To put it another way, modern, mainstream Westerners have a terribly distorted understanding of what the relationship should be between people and God. They completely misunderstand what human beings are.
We are designed to be under the authority of God. And we are duty bound to do His will in all areas of our lives. However, in Western thinking, people are in effect in the place of ultimate authority, mini gods, so to speak.
Tied up with this wrong thinking is the modern concept of so-called ‘human rights’. I question whether these rights, at least as they are usually understood, even exist. Nevertheless, even if they do exist, they are much more limited than most people think. And even if they do exist, our obligations to God are a far more important matter. In at least some respects, then, the modern concept of human rights is deeply problematic.
Appealing to human rights to promote bad things
If you think I am wrong to be troubled by the concept of human rights, I would encourage you simply to listen to how people refer to this subject. Those who speak about human rights usually seem to do so in a context that regards human beings, and not God, as the ultimate authority. And they usually seem not to be bothered whether things are pleasing to Him or not. Typically, they don’t seem to care about Him at all.
For example, at the present time in Western countries there is a huge movement that seeks to redefine the whole concept of marriage to include same-sex unions. Watch out for how often those who are part of this movement appeal to human rights to make their case.
I think it is perfectly logical that those who support same-sex unions try to do this by appealing to human rights. Same-sex ‘marriage’, although abhorrent to God, fits very well with the concept of human rights. So it is no surprise that those supporting same-sex unions appeal to this.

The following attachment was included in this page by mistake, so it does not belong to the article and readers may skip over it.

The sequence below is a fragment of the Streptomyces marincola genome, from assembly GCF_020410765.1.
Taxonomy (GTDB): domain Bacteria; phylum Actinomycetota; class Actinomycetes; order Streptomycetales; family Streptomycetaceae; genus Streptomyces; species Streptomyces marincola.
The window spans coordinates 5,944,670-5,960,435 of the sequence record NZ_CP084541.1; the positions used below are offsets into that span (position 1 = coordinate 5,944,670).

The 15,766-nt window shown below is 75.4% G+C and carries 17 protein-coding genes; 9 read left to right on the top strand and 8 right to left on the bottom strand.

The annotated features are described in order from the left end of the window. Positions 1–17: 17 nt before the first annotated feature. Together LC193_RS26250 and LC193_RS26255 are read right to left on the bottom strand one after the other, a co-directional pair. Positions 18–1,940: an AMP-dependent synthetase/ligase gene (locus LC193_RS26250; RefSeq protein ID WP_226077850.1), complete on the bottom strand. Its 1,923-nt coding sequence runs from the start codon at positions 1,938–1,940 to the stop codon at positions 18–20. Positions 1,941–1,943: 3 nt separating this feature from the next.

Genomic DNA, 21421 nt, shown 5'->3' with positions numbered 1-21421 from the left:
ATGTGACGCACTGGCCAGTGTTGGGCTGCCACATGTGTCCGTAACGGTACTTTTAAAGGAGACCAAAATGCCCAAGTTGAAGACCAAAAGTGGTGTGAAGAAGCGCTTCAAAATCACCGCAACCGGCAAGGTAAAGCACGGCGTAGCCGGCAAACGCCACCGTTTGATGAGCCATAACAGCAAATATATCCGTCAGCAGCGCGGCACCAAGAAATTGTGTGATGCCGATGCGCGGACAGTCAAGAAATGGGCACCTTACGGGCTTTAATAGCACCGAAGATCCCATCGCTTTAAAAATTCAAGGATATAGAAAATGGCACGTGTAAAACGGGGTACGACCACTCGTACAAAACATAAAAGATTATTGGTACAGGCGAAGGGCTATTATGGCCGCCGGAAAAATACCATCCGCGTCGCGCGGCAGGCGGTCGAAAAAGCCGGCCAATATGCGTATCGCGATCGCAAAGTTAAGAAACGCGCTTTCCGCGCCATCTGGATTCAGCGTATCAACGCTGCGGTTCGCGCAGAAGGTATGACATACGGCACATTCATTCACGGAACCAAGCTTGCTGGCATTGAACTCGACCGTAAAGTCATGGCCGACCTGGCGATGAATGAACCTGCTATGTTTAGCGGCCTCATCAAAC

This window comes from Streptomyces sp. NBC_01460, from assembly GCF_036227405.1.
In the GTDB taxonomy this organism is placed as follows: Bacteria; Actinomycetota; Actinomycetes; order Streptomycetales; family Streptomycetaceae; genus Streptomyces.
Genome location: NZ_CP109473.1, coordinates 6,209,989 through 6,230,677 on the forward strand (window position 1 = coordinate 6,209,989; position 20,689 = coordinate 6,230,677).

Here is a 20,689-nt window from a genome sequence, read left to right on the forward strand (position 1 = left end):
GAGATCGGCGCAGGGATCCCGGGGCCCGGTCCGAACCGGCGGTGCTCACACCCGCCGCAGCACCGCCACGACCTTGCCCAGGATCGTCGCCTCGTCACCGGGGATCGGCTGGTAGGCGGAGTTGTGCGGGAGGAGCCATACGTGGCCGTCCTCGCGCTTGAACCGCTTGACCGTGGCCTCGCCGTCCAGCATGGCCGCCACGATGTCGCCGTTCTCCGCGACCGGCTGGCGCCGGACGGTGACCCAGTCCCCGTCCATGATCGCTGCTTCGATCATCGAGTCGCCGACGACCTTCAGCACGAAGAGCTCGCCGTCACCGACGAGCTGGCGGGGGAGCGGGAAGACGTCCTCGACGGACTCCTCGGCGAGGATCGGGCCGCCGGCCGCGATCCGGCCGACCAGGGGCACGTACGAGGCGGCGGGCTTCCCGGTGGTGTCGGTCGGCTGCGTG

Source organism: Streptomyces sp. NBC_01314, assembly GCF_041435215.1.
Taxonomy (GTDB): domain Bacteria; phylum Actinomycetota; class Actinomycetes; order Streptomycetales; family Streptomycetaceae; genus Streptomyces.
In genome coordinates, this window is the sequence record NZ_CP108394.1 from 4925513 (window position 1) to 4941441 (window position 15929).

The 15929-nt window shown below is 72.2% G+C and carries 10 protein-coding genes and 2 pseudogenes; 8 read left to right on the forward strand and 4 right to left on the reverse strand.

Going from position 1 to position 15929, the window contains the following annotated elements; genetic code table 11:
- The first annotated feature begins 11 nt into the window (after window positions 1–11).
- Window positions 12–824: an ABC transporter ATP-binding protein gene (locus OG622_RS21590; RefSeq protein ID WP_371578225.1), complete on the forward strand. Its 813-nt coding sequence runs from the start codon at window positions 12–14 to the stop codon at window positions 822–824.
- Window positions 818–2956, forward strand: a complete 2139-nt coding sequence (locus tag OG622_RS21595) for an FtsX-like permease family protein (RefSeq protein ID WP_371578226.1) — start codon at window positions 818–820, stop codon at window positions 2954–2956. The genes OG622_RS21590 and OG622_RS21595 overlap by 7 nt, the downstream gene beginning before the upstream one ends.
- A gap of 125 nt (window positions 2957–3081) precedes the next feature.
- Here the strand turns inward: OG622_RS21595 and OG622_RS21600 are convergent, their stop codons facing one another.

Some positive effects of appealing to human rights
Of course, the world is a complicated place. And even things that are wrong sometimes have some positive consequences.
Despite the deep problems with the concept of human rights, it is nevertheless true that there are times when this concept is used to help people do things that are pleasing to God. And some of these things are very important. For example, countries that are relatively supportive of human rights tend to be much more likely to allow Christians to meet for worship than countries that are less interested in human rights.
At its heart, the human rights agenda of the West seems to be basically about allowing people to do what they want to do, as long as they don’t directly harm another person. And what people want to do is a mixture of good and bad things. So sometimes human rights are used to help people do good things. And sometimes they are used to help people do bad things.
Nevertheless, even though human rights do at times help people to do good things, it is still wrong to have a value system that does not have God at its heart. So the concept of human rights, at least as it is commonly understood, remains deeply problematic.
I will admit to feeling that I am walking a tightrope as I write about these things.
On the one hand I am keenly aware that Western values, even though by default, do help protect people in many circumstances.
But on the other hand I want Christians to see clearly that the core values of mainstream, modern, Western culture are totally different from core Christian values. In reality, if not necessarily in theory, these values are about human beings existing and acting as if they are in the place of ultimate authority.
In truth, however, nothing could be more wrong. It is God who is really in the place of supreme authority. And this means that people who accept mainstream Western values completely misunderstand the proper place of human beings in the world. They completely misunderstand what human beings are.